74 UNGA: Statement by the Cuban Delegation at the Segment on Macroeconomic Policy Questions (Item No. 17) Second Committee. New York, October 10, 2019.

Mr. Chairman,

Cuba associates itself with the statements delivered by the distinguished delegations of the State of Palestine on behalf of the Group of 77 and China; the Plurinational State of Bolivia on behalf of the Community of Latin American and Caribbean States (CELAC); and Belize on behalf of the Alliance of Small Island Developing States.

For several decades now, developing countries have strived for a more just, non-discriminatory, inclusive international order that allows growth and development for all and closes the gaps with the developed countries. Today, however, for the majority of the countries of the South, the international environment continues to be an obstacle for the materialization of the achievement of their Right to Development, which is enhanced by the growing erosion and weakening of the multilateral framework.

The fulfillment of the 2030 Agenda for Sustainable Development and the Addis Ababa Action Agenda will only be possible through a real political will to mobilize additional, predictable and unconditional resources so that developing countries can meet their development goals.

It is enough that we have to reiterate every year that very few developed nations fulfill their commitments to offer 0.7% of the GDP as Official Development Assistance, as illustrated by the fact that in 2017 it only accounted for 0.31% of all donor countries´ GDP. Enough of squandering indispensable resources for the implementation of the 2030 Agenda and the development of our peoples in war and military industry, just as it is shown by the record U.S. military budget, enough to implement many of the objectives and goals of the 2030 Agenda.

Structural changes in the international economic, commercial and financial spheres are urgently needed if we wish to put an end to the underdevelopment of our peoples. Developing countries must have a larger representation, equity and participation in the mechanisms of global economic governance.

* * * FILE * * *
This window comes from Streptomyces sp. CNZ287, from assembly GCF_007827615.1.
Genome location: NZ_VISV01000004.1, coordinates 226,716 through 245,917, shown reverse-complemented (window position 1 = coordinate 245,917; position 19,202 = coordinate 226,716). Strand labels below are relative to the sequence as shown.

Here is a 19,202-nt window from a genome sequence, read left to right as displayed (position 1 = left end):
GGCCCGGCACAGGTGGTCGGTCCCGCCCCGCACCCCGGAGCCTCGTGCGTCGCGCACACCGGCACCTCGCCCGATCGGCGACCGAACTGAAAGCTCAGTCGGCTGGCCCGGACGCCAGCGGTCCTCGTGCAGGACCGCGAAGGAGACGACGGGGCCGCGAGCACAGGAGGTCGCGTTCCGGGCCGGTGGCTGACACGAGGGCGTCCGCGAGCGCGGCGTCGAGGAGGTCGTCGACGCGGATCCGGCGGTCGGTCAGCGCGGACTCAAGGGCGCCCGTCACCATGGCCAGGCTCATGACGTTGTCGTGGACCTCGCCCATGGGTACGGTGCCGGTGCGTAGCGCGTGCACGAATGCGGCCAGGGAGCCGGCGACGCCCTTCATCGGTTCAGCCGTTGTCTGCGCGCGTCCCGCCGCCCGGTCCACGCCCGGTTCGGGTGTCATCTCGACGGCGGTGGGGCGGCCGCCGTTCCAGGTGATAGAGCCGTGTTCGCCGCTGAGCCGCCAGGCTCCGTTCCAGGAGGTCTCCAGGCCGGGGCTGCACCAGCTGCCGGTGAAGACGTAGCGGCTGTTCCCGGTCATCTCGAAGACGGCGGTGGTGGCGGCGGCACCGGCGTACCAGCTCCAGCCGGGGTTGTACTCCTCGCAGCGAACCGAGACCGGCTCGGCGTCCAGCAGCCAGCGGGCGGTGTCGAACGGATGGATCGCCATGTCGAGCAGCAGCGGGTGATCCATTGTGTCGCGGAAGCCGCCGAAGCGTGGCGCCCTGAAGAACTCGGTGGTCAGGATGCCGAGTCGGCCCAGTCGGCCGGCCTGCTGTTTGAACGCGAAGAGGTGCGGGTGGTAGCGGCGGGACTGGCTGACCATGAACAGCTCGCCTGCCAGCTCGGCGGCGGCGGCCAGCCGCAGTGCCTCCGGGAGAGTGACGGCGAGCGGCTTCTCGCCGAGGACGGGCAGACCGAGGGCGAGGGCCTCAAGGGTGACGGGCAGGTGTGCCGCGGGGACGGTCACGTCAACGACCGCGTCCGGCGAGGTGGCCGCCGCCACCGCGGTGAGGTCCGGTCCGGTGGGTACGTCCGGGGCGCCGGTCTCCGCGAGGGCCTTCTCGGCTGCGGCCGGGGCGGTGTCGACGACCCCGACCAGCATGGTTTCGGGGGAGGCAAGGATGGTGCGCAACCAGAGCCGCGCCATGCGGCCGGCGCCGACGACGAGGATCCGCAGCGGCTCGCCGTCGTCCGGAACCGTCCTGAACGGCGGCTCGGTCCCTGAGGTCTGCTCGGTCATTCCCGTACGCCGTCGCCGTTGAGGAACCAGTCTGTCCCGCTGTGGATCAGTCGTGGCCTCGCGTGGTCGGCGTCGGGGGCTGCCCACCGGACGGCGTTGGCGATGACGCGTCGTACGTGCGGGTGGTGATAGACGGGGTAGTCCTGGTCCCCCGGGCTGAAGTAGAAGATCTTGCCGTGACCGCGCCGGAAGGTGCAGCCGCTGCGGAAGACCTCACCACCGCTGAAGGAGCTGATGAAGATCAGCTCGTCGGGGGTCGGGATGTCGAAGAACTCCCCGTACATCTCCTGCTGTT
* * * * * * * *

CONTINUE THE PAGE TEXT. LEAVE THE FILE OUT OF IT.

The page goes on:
Mr. Chairman,

We support the external debt relief, including the cancellation and restructuring of the debt of the nations of the South, particularly the poorest and needy. It is necessary to implement a multilateral mechanism for the renegotiation of sovereign debts which allows for a fair, balanced and development-oriented treatment.

We must defend and strengthen the current rules-based, open, transparent, inclusive and non-discriminatory multilateral trading system that guarantees and extends its special and differential treatment provisions to all developing countries. We reject the unilateral, discriminatory and protectionist practices in global trade and within the multilateral framework, in particular by the United States, which hinder our countries' development efforts and undermine the foundations of multilateralism.

We also reject the application of unilateral coercive economic measures as a means of exerting political and economic pressure on developing countries, which are inconsistent with international law and the Charter of the United Nations and which thwarts the full attainment of our rights, including the right to development, as well as the fulfillment of the 2030 Agenda.

Mr. Chairman,

For almost sixty years, Cuba has been resisting an economic, commercial and financial blockade imposed by the United States, which causes great deprivation to the Cuban people and constitutes the main obstacle to the development of my country, the achievement of its macroeconomic policy goals and, consequently, the implementation of 2030 the Agenda.

The negative effects of the blockade, whose cumulative economic damage amounts to $ 922,630 billion dollars, have become worse this year with the activation of Title III of the Helms-Burton Act, which contains broad extraterritorial implications, rejected by many countries. The blockade prevents my country from establishing normal trade, financing or investment relations with the world, from having equal access to the best technologies, from maintaining normal relations with international financial institutions, companies from other countries and in particular with the world´s first economy, that of the United States, all of which threatens the macroeconomic stability of my country.

I conclude by reiterating Cuba's commitment to seeking common solutions to the global macroeconomic challenges.

Thank you very much.